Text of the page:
Friday, May 26, 2017


On Thursday my wife, the WORLD'S greatest home baker!, gave me one of her fresh homemade cupcakes on a beautiful plate with a few ounces of “jo” in a cup. (“Jo” is coffee. You know that, right? But Urban Dictionary doesn’t!)

She's good to me! I ate my snack on the patio in the warm morning sun. Beautiful out there! But drat! I DROPPED THE PLATE on the concrete patio floor. Crash! The rim broke, I had to pick up the chips of broken rim crawl back inside to apologize.

Broken Plate: can you see the chips?

Trump team presented a federal budget proposal this week.

There’s good stuff in it, but the underlying budget is a broken plate. And they served it without apology. Worse: they served it with fake frosting of patriotic but rather empty words. 

Trump proposes much higher spending on military. The first big break in the rim: how does he propose to pay for that?

In part by taking money away from programs that benefit the poor: Medicaid, health insurance subsidies, schools and education. Those are a few of the huge, inexcusable breaks in the serving plate.
That’s the spending side. 

Now look at the income side: taxation. The Pres. proposes cutting income tax rates. Good, at face value! But look closely: the highest income tax brackets will get the biggest cut. The richest, like the Trumps, benefit more than middle and lower income folks from the tax breaks. The budget’s really a sleight of hand transfer of wealth from poor to rich!

To even up income and expenses, Trump promises a jump to 3.5% annual growth rate of national productivity rate. If that would last over several years it could offset the losses from tax cuts to some extent. 

According to analysts, the national economy grows at about 1.6% per year.

3.5% productivity growth just isn’t in the cards even granting that Trump’s infrastructure spending plan will juice the growth rate somewhat.  

3.5% growth and increased revenue will require higher national debt and pump the rate of inflation.

The Trump budget doesn’t add up without assuming the impossible.

So Trump will supplement tax income with debt. "Don't forget, I'm the King of Debt," he once proclaimed. "I love debt. I love playing with it."

Yes, you'll play with debt owed by us, the people--debt that will burden our children and grandchildren during their lifetimes? That’s more than a chip in the plate; it’s an outright crack! 

Trump knows he has to make shifts on the expense side of the budget so he also proposes gutting valued federal programs. Humanities (literature, culture and history) proposed for discard  are the source documents for American values. Health programs for the poor are on the block too. I was a professor in a humanities department. I experienced humanities programs and even ran some that benefited not just students in the university but the surrounding community too.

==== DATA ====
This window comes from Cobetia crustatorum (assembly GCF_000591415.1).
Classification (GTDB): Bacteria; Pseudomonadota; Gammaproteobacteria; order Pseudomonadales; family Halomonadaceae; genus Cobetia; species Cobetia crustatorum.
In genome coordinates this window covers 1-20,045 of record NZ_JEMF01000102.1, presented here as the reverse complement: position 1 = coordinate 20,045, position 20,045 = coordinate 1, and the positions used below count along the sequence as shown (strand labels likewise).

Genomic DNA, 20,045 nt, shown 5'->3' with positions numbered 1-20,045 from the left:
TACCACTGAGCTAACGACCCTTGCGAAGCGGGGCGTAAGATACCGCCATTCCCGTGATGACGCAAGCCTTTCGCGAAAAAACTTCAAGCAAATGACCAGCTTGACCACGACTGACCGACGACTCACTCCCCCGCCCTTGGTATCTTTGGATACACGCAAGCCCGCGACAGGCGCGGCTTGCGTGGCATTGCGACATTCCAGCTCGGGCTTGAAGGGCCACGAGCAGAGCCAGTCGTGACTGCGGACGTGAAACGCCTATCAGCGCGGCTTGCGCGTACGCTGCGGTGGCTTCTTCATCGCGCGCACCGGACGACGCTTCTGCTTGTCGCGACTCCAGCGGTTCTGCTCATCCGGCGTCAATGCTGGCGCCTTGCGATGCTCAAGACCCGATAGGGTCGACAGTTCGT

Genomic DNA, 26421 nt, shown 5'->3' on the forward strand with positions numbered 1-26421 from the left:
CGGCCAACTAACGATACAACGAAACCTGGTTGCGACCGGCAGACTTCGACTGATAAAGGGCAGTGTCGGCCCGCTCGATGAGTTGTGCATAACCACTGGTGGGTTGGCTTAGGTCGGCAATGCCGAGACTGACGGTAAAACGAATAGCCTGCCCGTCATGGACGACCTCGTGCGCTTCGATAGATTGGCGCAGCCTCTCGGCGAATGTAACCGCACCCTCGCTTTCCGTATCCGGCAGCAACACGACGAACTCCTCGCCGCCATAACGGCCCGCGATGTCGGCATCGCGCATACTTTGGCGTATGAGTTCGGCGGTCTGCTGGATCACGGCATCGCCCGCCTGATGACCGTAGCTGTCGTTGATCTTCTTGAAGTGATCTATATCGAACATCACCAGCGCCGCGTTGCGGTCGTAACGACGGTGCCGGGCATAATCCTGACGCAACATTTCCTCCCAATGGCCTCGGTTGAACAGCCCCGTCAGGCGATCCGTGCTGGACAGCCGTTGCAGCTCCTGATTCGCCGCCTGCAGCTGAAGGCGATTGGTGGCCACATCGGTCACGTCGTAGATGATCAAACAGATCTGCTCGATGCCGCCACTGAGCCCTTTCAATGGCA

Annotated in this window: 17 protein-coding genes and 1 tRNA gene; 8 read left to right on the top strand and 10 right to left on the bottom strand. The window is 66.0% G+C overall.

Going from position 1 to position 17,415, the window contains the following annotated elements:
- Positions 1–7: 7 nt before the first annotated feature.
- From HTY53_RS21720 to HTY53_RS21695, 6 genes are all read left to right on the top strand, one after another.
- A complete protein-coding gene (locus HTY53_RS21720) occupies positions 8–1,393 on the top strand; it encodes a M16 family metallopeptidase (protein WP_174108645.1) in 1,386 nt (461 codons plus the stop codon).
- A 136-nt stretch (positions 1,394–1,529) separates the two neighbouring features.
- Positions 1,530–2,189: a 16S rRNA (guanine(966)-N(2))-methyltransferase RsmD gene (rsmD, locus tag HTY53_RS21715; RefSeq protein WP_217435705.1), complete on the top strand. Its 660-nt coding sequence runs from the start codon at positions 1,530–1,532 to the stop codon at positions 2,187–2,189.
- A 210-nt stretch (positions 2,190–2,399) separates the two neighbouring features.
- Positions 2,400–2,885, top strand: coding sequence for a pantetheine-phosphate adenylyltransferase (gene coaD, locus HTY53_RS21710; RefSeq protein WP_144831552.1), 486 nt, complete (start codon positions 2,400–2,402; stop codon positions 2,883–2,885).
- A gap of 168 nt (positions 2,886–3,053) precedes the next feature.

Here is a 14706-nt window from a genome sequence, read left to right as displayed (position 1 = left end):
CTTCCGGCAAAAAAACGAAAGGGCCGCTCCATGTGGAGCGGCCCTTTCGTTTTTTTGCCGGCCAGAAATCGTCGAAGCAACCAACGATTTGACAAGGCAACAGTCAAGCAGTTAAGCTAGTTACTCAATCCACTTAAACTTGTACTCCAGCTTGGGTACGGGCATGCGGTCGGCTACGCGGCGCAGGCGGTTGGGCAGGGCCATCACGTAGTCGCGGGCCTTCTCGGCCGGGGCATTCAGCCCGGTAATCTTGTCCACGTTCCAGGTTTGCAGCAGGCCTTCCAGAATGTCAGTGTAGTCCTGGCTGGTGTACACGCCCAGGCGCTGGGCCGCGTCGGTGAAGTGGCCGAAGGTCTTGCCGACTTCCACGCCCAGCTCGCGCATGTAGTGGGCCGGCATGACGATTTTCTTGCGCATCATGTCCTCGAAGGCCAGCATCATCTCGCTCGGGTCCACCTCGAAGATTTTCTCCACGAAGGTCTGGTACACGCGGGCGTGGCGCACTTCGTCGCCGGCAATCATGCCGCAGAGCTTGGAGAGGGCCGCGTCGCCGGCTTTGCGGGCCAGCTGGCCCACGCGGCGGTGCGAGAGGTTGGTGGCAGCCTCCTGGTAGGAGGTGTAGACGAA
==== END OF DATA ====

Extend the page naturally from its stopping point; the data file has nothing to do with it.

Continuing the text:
Flying the flag in a simple garden

Pope John XXIII wrote: ". . .the attainment of the common good is the purpose of public authority.” (Pacem in Terris,” 1963.) The Trump budget totally misses the target. Instead, it aims at the good for the richest few at the expense of the rest.

The Protestant ethicist Harvey Seifert wrote, “Devotion to God requires the dedication of possessions to the greatest social needs.” Dictionary of Christian Ethics, 1967.  The budget proposal withdraws funds from the greatest social needs.

It’s up to us—all of us—to express ourselves. We want a budget that’s realistic about future economic growth, that does not increase the national debt, does prioritize the poor, and isn’t offered on a broken plate. 

Telephone your representatives. A phone call is better than an email or a letter. Message: “No broken-plate-federal-budget!”. Get his/her telephone number here: Directory of Representatives. Senators.

Flying the flag in view of passers-by 

P.S. Monday, May 29th, is Veteran’s Day. If you’re American, fly your flag with thanks to vets in mind. The Vet-friendly federal budget would prioritize modernizing the Veterans Administration and its health system above other military expenses: weapons, shipyards.

Life is a process. Return next week for a post on what a forward-looking federal budget for America would look like.

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